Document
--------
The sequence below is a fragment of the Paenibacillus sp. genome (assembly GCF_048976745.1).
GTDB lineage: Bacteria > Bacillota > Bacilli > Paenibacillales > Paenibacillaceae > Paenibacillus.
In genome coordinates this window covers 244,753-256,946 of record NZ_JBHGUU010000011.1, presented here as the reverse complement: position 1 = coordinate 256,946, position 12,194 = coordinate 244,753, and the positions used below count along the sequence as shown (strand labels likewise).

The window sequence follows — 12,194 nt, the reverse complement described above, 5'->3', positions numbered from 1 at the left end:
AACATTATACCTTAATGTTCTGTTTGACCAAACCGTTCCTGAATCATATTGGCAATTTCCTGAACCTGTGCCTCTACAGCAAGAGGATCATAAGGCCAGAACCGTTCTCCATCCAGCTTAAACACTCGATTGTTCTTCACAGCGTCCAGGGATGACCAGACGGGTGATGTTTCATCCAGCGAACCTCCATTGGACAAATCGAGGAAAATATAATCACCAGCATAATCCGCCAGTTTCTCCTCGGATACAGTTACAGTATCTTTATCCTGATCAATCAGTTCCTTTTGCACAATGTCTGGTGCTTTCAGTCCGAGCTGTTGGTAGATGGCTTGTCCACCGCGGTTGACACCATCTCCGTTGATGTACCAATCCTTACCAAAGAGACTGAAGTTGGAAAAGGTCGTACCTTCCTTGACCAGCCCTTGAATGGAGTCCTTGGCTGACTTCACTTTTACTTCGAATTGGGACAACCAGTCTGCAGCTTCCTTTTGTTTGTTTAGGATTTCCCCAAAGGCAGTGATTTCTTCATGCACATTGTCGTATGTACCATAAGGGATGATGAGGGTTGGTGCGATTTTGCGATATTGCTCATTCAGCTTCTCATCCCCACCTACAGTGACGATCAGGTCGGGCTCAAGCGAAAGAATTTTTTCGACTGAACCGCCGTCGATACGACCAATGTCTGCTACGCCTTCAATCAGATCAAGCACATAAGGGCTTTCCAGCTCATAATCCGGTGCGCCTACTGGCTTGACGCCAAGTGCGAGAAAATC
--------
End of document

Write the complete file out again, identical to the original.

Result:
The sequence below is a fragment of the Paenibacillus sp. genome (assembly GCF_048976745.1).
GTDB lineage: Bacteria > Bacillota > Bacilli > Paenibacillales > Paenibacillaceae > Paenibacillus.
In genome coordinates this window covers 244,753-256,946 of record NZ_JBHGUU010000011.1, presented here as the reverse complement: position 1 = coordinate 256,946, position 12,194 = coordinate 244,753, and the positions used below count along the sequence as shown (strand labels likewise).

The window sequence follows — 12,194 nt, the reverse complement described above, 5'->3', positions numbered from 1 at the left end:
AACATTATACCTTAATGTTCTGTTTGACCAAACCGTTCCTGAATCATATTGGCAATTTCCTGAACCTGTGCCTCTACAGCAAGAGGATCATAAGGCCAGAACCGTTCTCCATCCAGCTTAAACACTCGATTGTTCTTCACAGCGTCCAGGGATGACCAGACGGGTGATGTTTCATCCAGCGAACCTCCATTGGACAAATCGAGGAAAATATAATCACCAGCATAATCCGCCAGTTTCTCCTCGGATACAGTTACAGTATCTTTATCCTGATCAATCAGTTCCTTTTGCACAATGTCTGGTGCTTTCAGTCCGAGCTGTTGGTAGATGGCTTGTCCACCGCGGTTGACACCATCTCCGTTGATGTACCAATCCTTACCAAAGAGACTGAAGTTGGAAAAGGTCGTACCTTCCTTGACCAGCCCTTGAATGGAGTCCTTGGCTGACTTCACTTTTACTTCGAATTGGGACAACCAGTCTGCAGCTTCCTTTTGTTTGTTTAGGATTTCCCCAAAGGCAGTGATTTCTTCATGCACATTGTCGTATGTACCATAAGGGATGATGAGGGTTGGTGCGATTTTGCGATATTGCTCATTCAGCTTCTCATCCCCACCTACAGTGACGATCAGGTCGGGCTCAAGCGAAAGAATTTTTTCGACTGAACCGCCGTCGATACGACCAATGTCTGCTACGCCTTCAATCAGATCAAGCACATAAGGGCTTTCCAGCTCATAATCCGGTGCGCCTACTGGCTTGACGCCAAGTGCGAGAAAATC